EYE/EAST

Auction: 22 May 2020 • 10:00 AM HKT • Hong Kong
EYE/EAST 22 May 2020 • 10:00 AM HKT • Hong Kong
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E YE/EAST is a sale that is sweeping in scope, ranging throughout the entire Asian continent and spanning through 5000 years of history. With 250 works encompassing modern and contemporary Asian art, Chinese modern and classical paintings, and Chinese works of art, the cross-category sale showcases a multifaceted assemblage. Yet all of these works resonate in their shared origins, springing forth from the three systems of thought: Buddhism, Taoism and Confucianism. While the tenets of these philosophies are manifestly expressed in Buddhist sculpture, scholar rocks, and archaic bronzes, so are they reflected in modernist and contemporary works such as Léonard Tsuguharu Foujita’s Printemps, Sofu Teshigahara's 'Dragon' folding screen or contemporary scholar Tung Chiao’s calligraphic works.

EYE/EAST presents an unmatched showcase of Eastern aesthetics with works from the Neolithic period to the present day, with estimates ranging from HK$5,000 to HK$1 million.

"EYE/EAST is a cross-category sale that presents artistic trends from China and all across Asia with works spanning 5000 years of history. From avant-garde Japanese calligraphy to ancient Buddhist sculpture, from classical ink painting to abstract expressionist art, the eclectic selection will appeal to seasoned as well as younger collectors."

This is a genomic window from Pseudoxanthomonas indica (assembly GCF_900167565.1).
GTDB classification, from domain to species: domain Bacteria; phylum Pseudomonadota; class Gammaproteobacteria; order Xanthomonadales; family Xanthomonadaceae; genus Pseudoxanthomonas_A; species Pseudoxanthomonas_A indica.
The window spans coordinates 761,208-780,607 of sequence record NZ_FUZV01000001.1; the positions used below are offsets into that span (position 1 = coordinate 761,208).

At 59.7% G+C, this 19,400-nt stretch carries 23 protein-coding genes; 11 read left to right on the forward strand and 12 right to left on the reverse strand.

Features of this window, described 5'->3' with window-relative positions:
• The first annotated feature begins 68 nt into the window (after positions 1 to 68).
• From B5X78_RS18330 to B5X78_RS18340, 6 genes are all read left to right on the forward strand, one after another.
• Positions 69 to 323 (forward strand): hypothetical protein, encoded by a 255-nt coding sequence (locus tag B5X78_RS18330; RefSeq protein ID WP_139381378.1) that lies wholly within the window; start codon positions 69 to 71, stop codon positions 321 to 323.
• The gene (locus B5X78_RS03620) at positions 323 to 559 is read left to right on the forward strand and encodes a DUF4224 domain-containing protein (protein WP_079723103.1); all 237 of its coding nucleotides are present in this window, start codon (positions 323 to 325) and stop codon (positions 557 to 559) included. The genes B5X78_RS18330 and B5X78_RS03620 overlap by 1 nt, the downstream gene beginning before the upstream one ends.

Buddhism
Statues representing the Buddha are instinct with teachings of compassion or wisdom. Every detail of the figure holds the concept, from the softly focused gaze of the eyes to the subtle expression of the mudras. Each part is the whole itself, each fragment a complete work, and each feature can in itself become an object of devotion.

Léonard Tsuguharu Foujita, Nu Allongé, Pencil On Paper, 1927. A Gilt-Bronze Fragment of an Arm of Vajradhara, Ming Dynasty.
Taoism
The attention settles on something that once existed but has disappeared – a missing part. This absence serves as a remedy to the modern fixation on matter and foundation. Like the fragment of beauty which is complete, so is this unfilled space. The weathered wood and deep shadows create the possibilities of this paradox, awakening us to a profound sense of our connectedness.

Sofu Teshigahara, Dragon (Folding Screen), Circa 1970. A Root Wood Sculpture, Qing Dynasty, 18th Century.
Confucianism
Conforming to the way of nature, harmony is brought about through rites, a form of devotional practice that is not idolatry but a powerful expression of reverence, cohesion and unification. The interaction between art and ritual cultivates the capacity for understanding such harmony, and finding beauty in a transcendent and eternal order.

Jiang Jing, Han Kang Selling Medicine, Ink and Colour on Paper, Hanging Scroll, Late 18th Century. A Red Lacquer Recessed-Leg Wine Table, Ming Dynasty, 16th Century. A Rare Bronze Dagger, Ge, Early Western Zhou Dynasty, 11th - 10th Century B.C.
Modern and Contemporary
While the tenets of Buddhism, Taoism and Confucianism are expressed in Buddhist sculpture, scholar rocks, and archaic bronzes, they also underpin the works of Léonard Tsuguharu Foujita and Sofu Teshigahara. These thematic connections and aesthetics continue in a line to Tung Chiao, Cheong Soo Pieng, Srihadi Soedarsono’s Tiga Penari, Mochtar Apin and other modern and contemporary masters.

Nori Doi, Doll After Hans Bellmer, Circa 1960s. Léonard Tsuguharu Foujita, L'etonnement, Pencil on Paper.

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